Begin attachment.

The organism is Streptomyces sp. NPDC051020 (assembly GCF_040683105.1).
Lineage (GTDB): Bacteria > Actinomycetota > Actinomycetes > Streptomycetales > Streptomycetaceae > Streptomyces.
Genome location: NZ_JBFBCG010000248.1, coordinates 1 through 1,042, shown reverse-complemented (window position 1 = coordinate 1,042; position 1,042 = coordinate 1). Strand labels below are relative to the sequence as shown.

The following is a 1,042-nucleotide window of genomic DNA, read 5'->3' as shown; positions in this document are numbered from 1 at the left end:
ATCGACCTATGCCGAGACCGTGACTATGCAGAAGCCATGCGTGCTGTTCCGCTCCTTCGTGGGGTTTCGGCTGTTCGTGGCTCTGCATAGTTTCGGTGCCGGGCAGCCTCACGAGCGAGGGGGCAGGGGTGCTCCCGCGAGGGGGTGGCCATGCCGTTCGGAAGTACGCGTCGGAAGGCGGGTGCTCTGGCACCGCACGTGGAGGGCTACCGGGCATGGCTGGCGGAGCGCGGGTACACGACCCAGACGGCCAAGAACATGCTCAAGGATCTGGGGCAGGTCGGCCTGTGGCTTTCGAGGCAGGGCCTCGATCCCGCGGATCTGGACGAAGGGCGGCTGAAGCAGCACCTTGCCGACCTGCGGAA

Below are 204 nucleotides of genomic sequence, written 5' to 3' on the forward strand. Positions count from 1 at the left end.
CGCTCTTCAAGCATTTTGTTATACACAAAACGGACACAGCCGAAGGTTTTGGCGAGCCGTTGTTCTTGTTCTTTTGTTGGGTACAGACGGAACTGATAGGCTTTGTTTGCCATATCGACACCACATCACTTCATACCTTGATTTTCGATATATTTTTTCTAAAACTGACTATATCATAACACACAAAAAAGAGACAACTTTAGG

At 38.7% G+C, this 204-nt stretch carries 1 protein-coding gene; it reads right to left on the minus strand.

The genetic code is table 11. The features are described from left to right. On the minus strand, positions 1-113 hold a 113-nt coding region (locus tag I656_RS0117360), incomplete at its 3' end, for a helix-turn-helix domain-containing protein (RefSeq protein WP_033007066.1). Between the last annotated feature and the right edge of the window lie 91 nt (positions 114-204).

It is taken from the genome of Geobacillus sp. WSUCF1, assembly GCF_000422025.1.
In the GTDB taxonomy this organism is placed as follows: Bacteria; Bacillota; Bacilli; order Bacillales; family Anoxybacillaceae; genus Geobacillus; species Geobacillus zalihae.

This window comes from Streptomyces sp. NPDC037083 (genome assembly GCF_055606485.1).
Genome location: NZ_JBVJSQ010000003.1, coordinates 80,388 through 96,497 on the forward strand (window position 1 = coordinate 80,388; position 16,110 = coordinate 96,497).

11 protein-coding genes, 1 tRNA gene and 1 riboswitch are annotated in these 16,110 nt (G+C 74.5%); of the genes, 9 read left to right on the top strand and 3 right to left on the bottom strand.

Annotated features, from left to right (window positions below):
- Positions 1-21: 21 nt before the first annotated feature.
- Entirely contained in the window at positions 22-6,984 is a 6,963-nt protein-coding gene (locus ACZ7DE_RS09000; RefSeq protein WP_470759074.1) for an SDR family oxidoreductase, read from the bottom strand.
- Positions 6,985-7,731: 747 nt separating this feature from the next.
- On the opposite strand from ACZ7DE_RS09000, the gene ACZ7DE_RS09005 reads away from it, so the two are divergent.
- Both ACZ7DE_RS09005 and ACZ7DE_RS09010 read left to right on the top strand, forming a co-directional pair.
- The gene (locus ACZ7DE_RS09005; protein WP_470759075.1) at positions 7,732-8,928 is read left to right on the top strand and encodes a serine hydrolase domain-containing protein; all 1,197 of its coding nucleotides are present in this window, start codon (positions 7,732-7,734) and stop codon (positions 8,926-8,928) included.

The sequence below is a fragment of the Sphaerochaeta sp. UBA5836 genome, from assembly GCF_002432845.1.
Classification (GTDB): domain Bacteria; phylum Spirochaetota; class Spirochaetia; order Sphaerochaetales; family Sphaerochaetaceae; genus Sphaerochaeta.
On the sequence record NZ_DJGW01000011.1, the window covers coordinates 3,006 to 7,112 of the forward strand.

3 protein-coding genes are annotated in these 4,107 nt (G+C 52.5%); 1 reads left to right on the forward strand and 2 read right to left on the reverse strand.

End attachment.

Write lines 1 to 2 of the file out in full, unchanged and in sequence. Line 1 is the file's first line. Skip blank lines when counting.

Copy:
The organism is Streptomyces sp. NPDC051020 (assembly GCF_040683105.1).
Lineage (GTDB): Bacteria > Actinomycetota > Actinomycetes > Streptomycetales > Streptomycetaceae > Streptomyces.